Magnus Norman Wants to Work with A Younger Player After Wawrinka

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Magnus Norman Wants to Work with A Younger Player After Wawrinka

Sweden's Magnus Norman, the former World No. 2 and coach of Swiss player Stan Wawrinka, says he would like to work with one of the younger players on the tour after his collaboration with Stan Wawrinka comes to an end, in an interview to La Tercera.

The 43 year old Swede says, "I have been with Stan for seven years now and we are like a marriage that is more than used to living with the other. The challenge becomes harder every day, because Stan gets older and young people start to get better every day.

When my work ends with him, I would be motivated to lead one of this generation, who is very strong... Kyrgios, Zverev, Ymer, Mmoh, Coric. This is a very entertaining time in tennis." Norman says that it would be very difficult for Wawrinka to win a fourth Grand Slam at the age of 34, adding that he was able to win his first three Slams mainly because of his mental strength and ability to handle pressure.

"It is very difficult. When we started working together, the goal was never to win a Slam, but to get him to play his best tennis and to get the necessary confidence to be able to contain his emotions. Thus, every second week of the big tournaments, it would come with chances of doing something important.

He is a tennis player who plays at the time of the best in history, Rafa, Roger, Novak, Andy, and has always been one step behind them. Being healthy, strengthening your confidence and fighting the top players was what we have always proposed.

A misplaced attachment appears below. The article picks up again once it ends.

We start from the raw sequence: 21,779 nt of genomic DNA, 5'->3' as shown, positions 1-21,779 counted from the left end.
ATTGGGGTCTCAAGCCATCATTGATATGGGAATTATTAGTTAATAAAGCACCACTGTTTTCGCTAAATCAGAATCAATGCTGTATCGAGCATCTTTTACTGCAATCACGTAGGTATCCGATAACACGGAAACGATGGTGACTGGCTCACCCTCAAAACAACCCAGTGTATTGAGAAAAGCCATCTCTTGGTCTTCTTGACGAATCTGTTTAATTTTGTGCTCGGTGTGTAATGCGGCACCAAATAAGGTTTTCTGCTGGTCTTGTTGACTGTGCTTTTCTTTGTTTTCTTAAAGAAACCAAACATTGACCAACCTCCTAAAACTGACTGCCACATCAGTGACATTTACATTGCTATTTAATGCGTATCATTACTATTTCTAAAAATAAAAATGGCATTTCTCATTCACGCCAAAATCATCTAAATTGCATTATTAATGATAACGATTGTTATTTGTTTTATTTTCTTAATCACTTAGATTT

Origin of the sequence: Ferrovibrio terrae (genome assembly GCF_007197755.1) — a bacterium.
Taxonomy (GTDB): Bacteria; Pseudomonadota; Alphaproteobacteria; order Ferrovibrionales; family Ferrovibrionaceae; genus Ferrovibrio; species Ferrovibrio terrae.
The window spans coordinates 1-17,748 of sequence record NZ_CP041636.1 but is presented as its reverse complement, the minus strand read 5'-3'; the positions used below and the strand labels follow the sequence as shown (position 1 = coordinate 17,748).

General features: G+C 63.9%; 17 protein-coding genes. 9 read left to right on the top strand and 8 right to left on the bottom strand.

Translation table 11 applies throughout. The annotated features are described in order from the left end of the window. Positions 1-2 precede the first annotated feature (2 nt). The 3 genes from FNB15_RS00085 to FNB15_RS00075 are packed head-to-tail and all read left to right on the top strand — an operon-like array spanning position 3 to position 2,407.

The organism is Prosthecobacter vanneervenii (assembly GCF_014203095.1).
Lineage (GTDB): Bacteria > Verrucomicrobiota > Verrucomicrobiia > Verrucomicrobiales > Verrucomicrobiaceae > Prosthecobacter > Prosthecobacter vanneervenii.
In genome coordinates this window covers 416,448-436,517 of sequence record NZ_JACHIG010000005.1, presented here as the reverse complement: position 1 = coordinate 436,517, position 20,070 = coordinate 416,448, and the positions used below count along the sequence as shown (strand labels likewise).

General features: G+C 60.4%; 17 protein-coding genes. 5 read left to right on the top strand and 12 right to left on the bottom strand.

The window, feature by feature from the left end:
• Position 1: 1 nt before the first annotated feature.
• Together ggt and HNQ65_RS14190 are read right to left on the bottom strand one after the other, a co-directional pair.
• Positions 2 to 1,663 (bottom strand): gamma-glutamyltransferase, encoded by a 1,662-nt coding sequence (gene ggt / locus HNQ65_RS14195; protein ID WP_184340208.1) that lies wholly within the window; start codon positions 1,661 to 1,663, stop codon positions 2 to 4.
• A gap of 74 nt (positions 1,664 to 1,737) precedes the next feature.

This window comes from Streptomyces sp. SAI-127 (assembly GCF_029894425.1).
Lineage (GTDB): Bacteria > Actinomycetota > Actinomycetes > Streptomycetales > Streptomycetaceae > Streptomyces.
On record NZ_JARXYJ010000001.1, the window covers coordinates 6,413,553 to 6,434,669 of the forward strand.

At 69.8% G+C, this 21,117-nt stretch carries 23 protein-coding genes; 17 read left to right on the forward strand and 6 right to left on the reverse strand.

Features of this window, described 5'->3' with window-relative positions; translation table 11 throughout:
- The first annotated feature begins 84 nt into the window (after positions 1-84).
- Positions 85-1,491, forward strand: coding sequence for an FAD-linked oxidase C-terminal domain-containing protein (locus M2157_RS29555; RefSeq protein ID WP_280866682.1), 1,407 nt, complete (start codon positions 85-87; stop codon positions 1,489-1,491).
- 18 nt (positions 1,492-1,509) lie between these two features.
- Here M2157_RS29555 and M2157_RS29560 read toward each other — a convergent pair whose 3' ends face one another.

In recent years he has not played much against those above, so he misses that and is hungry to face them. He is very strong in his mind. He gets his best version in important games and does not crumble under pressure. He has spectacular shots, but he has won so much thanks to his mind.

I, who played a major final (in Roland Garros against Gustavo Kuerten in 2000) can say that the nerves the players feel are very many. But Stan is good at it. An expert at handling the pressure. He has been a strong competitor in the best time this sport has had.

He has the same Slams as Murray, but Andy has been very consistent, he was number one, top 5 for a long time and has had a better career than him. After Big 3 and Murray, Stan is the biggest." Sweden will play Chile in the Davis Cup on March 6 and 7 with the winner advancing to the Davis Cup World Group Finals.

When asked about his take on the tie, the former French Open finalist says it will be a difficult tie but he hopes Sweden will be able to advance to the Davis Cup Finals for the first time since 2012. "It will be a special moment for Swedish tennis, because if we win, we will be among the best after several years.

2012 was the last time we played the World Group, so qualifying for Madrid is undoubtedly something very desired. Sweden will have a tremendous advantage when playing at home. The two Ymer brothers are at home at the venue, they have always practiced there.

In addition, the tie is indoors which benefits the Swedes more. I think the court will not be very fast or slow. Among the Chileans, I like Cristian Garin a lot. He is very hard on clay. Stan faced him at Roland Garros, and if he won in three sets it was because he played a very good match.

Still, he is a very dangerous clay court player. Jarry's absence is a great disadvantage for Chileans. Massú and Ríos are tremendous captains. I played good matches against both in my tennis time. Nicolás is doing a spectacular job with Dominic Thiem, it is a pleasure to practice with him.

Dominic and Stan get along and Nico is always in a good mood, we like them a lot, so training with them always fills us with energy. Marcelo, I have not seen has not seen him for a long time. " Finally, speaking about on-court coaching, Norman says he is more old fashioned and would not be in favour of on-court coaching though he adds that coaching from the stands should be legalised.

"I am not in favor of the coaches entering the court, which surely will not happen for now, but somehow we have to agree to legalize it, because almost everyone talks to their players from the stands during the matches.

Personally, I am more traditional. Tennis has that unique thing that is a very lonely battle. The tennis player has to manage anyway to find his way, which would be lost if coaching is allowed. I am more old-fashioned and I would not like to see coaches on the court."